Title: Gaylord, Gardner
Source text: Surgeon General Joseph K. Barnes, United States Army, The Medical and Surgical History of the War of the Rebellion. (1861–65.), Part 1, Volume 2 (Washington, D.C.: Government Printing Office, 1870), 202.
Civil War Washington ID: med.d1e14246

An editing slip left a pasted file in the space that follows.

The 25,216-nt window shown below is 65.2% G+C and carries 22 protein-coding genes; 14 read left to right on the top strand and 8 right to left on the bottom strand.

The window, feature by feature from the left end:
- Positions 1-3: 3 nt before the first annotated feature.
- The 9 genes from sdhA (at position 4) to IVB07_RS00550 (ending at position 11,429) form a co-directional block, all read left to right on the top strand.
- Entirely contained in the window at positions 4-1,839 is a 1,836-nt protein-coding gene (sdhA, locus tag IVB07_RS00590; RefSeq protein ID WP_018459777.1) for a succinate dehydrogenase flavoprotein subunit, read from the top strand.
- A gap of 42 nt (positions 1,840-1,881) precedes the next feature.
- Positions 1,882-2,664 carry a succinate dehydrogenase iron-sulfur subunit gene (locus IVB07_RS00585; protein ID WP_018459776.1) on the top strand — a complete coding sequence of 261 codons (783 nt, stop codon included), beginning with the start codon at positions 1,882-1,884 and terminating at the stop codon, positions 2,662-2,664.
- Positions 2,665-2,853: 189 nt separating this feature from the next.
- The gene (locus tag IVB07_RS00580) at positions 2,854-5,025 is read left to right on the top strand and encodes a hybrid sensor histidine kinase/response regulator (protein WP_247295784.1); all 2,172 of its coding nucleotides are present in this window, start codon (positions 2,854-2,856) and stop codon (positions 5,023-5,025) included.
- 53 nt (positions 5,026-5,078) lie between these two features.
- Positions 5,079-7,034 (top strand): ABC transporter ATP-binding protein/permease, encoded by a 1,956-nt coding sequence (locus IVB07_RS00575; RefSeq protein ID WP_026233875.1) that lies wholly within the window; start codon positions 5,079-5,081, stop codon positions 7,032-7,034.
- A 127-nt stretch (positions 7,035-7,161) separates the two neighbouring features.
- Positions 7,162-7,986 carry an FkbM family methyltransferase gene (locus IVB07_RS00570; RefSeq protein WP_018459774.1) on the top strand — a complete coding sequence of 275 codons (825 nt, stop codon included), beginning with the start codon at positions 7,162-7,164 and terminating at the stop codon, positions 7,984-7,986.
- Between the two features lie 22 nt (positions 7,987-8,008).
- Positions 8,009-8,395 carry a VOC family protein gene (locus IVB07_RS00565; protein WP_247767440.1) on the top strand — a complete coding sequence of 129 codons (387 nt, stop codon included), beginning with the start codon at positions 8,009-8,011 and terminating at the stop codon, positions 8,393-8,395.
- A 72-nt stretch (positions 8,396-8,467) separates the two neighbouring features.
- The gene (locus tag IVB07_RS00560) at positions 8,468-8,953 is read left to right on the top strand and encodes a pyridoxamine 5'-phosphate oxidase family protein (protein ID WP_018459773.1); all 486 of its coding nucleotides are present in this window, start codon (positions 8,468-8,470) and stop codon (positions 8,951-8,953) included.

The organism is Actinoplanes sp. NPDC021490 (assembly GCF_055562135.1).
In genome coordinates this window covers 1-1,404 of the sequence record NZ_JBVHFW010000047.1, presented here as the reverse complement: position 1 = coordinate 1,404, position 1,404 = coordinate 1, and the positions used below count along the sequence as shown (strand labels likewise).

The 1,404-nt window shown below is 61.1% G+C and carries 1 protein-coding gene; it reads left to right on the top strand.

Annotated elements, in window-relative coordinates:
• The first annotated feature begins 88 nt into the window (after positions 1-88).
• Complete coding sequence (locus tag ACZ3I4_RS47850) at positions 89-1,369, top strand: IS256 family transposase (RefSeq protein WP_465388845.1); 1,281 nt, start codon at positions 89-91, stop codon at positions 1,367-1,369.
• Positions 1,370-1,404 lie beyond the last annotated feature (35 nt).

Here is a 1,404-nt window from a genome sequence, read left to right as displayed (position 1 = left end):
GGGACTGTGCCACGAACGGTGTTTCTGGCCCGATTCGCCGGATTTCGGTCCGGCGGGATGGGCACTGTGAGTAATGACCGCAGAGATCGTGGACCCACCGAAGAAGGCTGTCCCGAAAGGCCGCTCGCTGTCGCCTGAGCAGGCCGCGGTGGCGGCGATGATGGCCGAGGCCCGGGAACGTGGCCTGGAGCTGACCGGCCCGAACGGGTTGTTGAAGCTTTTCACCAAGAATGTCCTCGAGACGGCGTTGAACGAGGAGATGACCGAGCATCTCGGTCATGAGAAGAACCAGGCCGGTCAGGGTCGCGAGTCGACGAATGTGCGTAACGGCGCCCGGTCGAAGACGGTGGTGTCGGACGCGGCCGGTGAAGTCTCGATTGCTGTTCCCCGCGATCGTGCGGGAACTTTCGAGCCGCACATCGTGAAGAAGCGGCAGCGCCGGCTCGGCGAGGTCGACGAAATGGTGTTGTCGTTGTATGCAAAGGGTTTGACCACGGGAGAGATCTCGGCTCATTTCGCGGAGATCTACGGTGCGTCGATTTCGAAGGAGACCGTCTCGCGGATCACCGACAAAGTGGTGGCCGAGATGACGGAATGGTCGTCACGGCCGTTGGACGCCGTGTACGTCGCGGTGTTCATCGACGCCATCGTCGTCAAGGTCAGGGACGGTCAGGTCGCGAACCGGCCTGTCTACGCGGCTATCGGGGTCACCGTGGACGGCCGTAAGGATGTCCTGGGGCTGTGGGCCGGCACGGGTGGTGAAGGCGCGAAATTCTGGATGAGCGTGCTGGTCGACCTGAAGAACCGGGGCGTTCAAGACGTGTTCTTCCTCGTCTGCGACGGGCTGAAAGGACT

CASE.—Corporal Gardner Gaylord, Co. B, 16th Massachusetts Volunteers, was wounded at the battle of Bull Run, Virginia, August 30th, 1862, by a conoidal ball which penetrated the cranium just above the right frontal eminence, causing a stellate fracture with cleanly cut edges. On September 1st he was admitted to the Judiciary Square Hospital, being perfectly conscious. All his functions remained normal; he was able to help himself and complained of no pain. On September 3d he became comatose, and died September 5th, 1862. At the autopsy the ball was found to have entered the anterior lobe of the right hemisphere, carrying with it fragments of bone and traversing the brain substance nearly the full extent of the hemisphere. At the point of entrance there was an abscess the size of a walnut, and the track of the ball was filled with pus. A small quantity was also found in the left ventricle. The case is reported by Surgeon Charles Page, U. S. A.